"Chavez, you're struck out," students chanted in Caracas
Police and protesters have clashed in several Venezuelan cities after a TV channel opposed to President Hugo Chavez was taken off air.
One student was reported killed and several officers injured in the city of Merida amid fighting between pro- and anti-Chavez groups.
RCTV International was among six cable channels shut for failing to carry Mr Chavez's speeches live as required.
Meanwhile, Vice President Ramon Carrizalez has resigned.
Mr Carrizalez, who also held the defence minister's post, said on Monday that he was stepping down, citing personal reasons.
"My resignation is not the result of any discrepancy with government decisions, and any other version about my reasons for resigning is false and malicious," he said.
Mr Carrizalez's wife, Environment Minister Yubiri Ortega, has also left her post.
Their resignations came as protesters, overwhelmingly students, took to the streets to oppose the decision to take several cable channels off air.
In the capital Caracas, police fired tear gas to disperse demonstrators who were trying to march on the headquarters of the state-run telecommunications agency.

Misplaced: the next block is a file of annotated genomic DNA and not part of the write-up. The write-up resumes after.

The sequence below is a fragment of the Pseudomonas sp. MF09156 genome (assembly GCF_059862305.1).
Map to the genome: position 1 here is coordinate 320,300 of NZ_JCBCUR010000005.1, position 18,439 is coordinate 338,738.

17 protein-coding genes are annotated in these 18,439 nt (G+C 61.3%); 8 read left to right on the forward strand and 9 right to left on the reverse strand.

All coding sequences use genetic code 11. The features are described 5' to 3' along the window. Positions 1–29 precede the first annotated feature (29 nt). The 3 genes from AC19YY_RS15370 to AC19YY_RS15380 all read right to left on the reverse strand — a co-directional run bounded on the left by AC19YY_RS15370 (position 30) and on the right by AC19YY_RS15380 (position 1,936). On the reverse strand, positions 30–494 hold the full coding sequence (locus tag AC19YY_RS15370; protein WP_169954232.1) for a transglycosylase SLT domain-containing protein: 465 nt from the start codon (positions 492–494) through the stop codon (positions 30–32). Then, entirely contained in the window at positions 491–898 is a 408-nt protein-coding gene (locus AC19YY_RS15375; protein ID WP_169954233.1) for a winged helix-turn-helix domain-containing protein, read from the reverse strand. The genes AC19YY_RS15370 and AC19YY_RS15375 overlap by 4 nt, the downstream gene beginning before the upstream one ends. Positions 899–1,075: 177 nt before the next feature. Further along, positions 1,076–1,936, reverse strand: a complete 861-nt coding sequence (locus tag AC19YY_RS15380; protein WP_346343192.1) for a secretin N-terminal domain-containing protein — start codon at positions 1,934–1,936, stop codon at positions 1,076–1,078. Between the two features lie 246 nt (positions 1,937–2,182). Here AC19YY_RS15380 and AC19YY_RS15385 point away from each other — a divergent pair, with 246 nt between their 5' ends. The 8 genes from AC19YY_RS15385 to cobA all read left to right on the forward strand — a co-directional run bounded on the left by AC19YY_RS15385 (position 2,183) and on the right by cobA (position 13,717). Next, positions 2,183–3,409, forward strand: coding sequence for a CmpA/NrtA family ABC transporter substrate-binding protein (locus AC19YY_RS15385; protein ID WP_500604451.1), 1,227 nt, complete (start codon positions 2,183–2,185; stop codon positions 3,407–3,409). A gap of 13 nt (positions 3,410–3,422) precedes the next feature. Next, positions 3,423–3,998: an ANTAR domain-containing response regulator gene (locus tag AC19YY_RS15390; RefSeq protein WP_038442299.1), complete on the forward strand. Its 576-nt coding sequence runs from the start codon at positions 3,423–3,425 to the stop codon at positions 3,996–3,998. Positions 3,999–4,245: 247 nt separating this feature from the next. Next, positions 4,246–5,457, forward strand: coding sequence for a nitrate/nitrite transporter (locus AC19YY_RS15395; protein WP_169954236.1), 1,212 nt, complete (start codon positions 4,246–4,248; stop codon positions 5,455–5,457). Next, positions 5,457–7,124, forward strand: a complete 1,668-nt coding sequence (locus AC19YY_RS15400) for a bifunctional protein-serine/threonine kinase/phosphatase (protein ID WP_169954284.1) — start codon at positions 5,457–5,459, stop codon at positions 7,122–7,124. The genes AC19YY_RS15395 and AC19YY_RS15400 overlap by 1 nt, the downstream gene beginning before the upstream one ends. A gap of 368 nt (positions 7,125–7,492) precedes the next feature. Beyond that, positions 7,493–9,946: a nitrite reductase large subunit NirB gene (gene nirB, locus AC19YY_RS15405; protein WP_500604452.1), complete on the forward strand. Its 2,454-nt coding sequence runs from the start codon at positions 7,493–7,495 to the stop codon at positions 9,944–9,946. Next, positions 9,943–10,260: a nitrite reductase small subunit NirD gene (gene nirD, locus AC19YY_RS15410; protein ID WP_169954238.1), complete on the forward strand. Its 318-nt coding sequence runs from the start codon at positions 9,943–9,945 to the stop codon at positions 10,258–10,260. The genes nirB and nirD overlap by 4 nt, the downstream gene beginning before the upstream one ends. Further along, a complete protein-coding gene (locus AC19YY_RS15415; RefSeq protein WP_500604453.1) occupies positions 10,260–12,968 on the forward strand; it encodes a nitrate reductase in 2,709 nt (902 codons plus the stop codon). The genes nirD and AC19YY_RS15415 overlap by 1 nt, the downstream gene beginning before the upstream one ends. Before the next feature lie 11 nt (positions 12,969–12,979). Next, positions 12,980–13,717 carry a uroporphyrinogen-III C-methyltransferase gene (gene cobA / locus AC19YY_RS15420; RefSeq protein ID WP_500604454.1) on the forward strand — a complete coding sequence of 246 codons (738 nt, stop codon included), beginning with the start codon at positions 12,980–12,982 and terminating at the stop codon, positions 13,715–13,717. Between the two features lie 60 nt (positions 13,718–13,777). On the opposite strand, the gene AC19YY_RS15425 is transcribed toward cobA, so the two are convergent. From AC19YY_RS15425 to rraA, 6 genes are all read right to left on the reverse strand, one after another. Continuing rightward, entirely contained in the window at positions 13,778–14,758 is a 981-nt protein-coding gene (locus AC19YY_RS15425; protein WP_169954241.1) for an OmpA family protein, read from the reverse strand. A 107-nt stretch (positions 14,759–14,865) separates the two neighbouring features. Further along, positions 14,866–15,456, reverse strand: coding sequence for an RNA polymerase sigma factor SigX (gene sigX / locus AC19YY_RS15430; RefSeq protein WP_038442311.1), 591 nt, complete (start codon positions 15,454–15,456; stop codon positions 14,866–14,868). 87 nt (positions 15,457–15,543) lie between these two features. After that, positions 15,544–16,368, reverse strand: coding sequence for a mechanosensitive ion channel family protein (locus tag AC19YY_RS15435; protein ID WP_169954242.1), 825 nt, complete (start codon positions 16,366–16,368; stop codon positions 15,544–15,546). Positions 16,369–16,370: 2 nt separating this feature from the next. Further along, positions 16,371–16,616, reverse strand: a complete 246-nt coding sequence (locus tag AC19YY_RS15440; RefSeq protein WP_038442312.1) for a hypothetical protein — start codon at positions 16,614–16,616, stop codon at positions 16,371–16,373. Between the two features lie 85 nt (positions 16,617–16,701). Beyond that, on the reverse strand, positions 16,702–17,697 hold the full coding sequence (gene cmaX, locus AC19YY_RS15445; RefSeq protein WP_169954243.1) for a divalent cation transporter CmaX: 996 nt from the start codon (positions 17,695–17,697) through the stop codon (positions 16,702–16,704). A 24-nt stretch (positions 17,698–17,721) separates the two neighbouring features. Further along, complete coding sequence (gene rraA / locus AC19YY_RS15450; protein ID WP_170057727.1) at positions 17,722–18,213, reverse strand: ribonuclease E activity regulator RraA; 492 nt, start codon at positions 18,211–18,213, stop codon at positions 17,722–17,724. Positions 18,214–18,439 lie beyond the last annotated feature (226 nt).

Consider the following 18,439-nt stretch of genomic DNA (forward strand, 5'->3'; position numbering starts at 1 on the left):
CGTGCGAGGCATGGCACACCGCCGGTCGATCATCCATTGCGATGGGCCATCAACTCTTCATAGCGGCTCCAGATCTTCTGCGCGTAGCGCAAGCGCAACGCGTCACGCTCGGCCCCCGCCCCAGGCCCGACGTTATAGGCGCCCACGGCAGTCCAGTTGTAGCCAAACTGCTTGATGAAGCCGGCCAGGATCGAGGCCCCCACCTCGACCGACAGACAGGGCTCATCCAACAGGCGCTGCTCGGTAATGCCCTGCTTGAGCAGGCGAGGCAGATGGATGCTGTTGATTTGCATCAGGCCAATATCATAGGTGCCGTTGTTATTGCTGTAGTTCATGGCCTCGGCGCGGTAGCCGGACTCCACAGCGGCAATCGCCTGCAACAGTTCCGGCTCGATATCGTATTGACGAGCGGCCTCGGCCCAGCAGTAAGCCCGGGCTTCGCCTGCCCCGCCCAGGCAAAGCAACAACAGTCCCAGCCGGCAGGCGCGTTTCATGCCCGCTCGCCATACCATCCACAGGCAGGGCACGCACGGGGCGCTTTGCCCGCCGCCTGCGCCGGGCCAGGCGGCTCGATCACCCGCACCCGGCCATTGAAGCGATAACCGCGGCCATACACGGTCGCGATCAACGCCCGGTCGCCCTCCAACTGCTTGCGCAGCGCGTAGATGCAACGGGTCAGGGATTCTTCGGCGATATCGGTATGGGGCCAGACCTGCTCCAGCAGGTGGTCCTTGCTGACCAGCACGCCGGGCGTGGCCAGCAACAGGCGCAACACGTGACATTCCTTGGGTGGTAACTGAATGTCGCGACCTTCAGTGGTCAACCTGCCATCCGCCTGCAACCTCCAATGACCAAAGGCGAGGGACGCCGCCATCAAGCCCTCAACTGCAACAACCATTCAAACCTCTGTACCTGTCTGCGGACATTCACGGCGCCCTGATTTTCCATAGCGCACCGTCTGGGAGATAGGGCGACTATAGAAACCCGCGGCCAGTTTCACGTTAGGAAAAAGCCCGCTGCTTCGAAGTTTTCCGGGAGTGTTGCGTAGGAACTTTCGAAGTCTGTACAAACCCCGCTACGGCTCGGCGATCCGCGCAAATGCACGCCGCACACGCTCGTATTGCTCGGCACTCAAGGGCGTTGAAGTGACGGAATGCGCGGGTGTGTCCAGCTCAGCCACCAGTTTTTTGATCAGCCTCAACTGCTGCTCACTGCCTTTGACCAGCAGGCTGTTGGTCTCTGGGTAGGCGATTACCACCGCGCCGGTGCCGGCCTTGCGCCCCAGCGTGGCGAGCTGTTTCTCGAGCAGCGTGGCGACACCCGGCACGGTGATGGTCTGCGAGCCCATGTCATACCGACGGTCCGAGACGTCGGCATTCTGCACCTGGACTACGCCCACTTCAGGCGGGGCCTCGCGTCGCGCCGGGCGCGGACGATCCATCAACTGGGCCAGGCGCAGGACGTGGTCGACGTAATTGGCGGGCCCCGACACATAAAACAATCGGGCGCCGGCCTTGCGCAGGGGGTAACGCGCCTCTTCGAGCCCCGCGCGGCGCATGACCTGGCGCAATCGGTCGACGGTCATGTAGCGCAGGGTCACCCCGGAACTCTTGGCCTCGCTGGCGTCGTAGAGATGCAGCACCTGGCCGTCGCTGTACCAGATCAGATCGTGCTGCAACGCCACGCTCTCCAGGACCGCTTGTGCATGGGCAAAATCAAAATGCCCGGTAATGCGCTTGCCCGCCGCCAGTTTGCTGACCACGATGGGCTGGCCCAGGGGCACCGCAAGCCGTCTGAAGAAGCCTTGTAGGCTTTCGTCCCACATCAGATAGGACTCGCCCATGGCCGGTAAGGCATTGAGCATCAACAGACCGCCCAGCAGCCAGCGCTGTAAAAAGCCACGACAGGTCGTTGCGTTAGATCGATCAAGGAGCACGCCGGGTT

"Freedom of expression is a right that we all embrace, and it must be defended," Alejandro Perdomo, 19, told the Associated Press.
"One, two, three, Chavez you're struck out," demonstrators chanted, using sporting terminology in baseball-mad Venezuela to refer to a range of problems, including rising crime, the devaluation of the currency and electricity shortages.
In Merida, a pro-Chavez supporter was killed in clashes, officials said.
RCTV International, along with 23 other cable channels, was recently redefined by the government as a national, rather than international broadcaster.
President Chavez's government says the channels violated the law
As such, the channels are expected to carry presidential addresses and government campaign material in what is an election year in Venezuela.
At the weekend, RCTV refused to carry a government message, prompting the authorities to order cable providers to stop carrying the channel.
Diosdado Cabello, director of the telecommunications agency, said that RCTV and the other channels had violated the law.
"They don't want to comply with the law, they want to do whatever they want," he said.
Mr Cabello indicated that one channel, TV Chile, had already been in contact to discuss its possible return, and officials say the suspension of the other channels could be reversed if they stop violating the law and rethink their programming.
Opposition groups accuse Mr Chavez of trying to control the media and prevent coverage of political discontent.
RCTV moved to cable in 2007 after the government refused to renew its terrestrial licence.
Mr Chavez has in the past accused it of backing a coup attempt against him.